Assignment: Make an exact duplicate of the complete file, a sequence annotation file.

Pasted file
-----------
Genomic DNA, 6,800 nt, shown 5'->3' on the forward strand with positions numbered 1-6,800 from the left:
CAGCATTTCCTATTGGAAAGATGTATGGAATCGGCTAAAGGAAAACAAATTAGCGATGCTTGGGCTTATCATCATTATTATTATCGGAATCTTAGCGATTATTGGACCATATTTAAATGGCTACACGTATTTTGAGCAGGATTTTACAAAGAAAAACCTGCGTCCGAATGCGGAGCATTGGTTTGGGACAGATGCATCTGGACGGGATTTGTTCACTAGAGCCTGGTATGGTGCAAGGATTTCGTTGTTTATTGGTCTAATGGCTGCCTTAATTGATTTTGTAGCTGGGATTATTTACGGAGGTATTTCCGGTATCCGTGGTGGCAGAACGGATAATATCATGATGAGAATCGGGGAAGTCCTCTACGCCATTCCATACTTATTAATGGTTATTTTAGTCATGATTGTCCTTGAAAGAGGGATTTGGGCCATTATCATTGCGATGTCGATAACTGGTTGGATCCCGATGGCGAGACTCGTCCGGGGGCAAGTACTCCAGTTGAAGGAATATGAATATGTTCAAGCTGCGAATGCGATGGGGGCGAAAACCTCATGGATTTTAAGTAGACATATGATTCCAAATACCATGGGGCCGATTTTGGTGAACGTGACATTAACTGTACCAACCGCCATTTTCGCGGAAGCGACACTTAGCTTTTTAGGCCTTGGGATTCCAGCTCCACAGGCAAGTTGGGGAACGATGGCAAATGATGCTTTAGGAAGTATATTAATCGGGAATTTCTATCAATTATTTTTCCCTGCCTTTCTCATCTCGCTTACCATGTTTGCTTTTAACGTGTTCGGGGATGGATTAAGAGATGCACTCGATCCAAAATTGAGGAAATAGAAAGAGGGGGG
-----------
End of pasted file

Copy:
Genomic DNA, 6,800 nt, shown 5'->3' on the forward strand with positions numbered 1-6,800 from the left:
CAGCATTTCCTATTGGAAAGATGTATGGAATCGGCTAAAGGAAAACAAATTAGCGATGCTTGGGCTTATCATCATTATTATTATCGGAATCTTAGCGATTATTGGACCATATTTAAATGGCTACACGTATTTTGAGCAGGATTTTACAAAGAAAAACCTGCGTCCGAATGCGGAGCATTGGTTTGGGACAGATGCATCTGGACGGGATTTGTTCACTAGAGCCTGGTATGGTGCAAGGATTTCGTTGTTTATTGGTCTAATGGCTGCCTTAATTGATTTTGTAGCTGGGATTATTTACGGAGGTATTTCCGGTATCCGTGGTGGCAGAACGGATAATATCATGATGAGAATCGGGGAAGTCCTCTACGCCATTCCATACTTATTAATGGTTATTTTAGTCATGATTGTCCTTGAAAGAGGGATTTGGGCCATTATCATTGCGATGTCGATAACTGGTTGGATCCCGATGGCGAGACTCGTCCGGGGGCAAGTACTCCAGTTGAAGGAATATGAATATGTTCAAGCTGCGAATGCGATGGGGGCGAAAACCTCATGGATTTTAAGTAGACATATGATTCCAAATACCATGGGGCCGATTTTGGTGAACGTGACATTAACTGTACCAACCGCCATTTTCGCGGAAGCGACACTTAGCTTTTTAGGCCTTGGGATTCCAGCTCCACAGGCAAGTTGGGGAACGATGGCAAATGATGCTTTAGGAAGTATATTAATCGGGAATTTCTATCAATTATTTTTCCCTGCCTTTCTCATCTCGCTTACCATGTTTGCTTTTAACGTGTTCGGGGATGGATTAAGAGATGCACTCGATCCAAAATTGAGGAAATAGAAAGAGGGGGG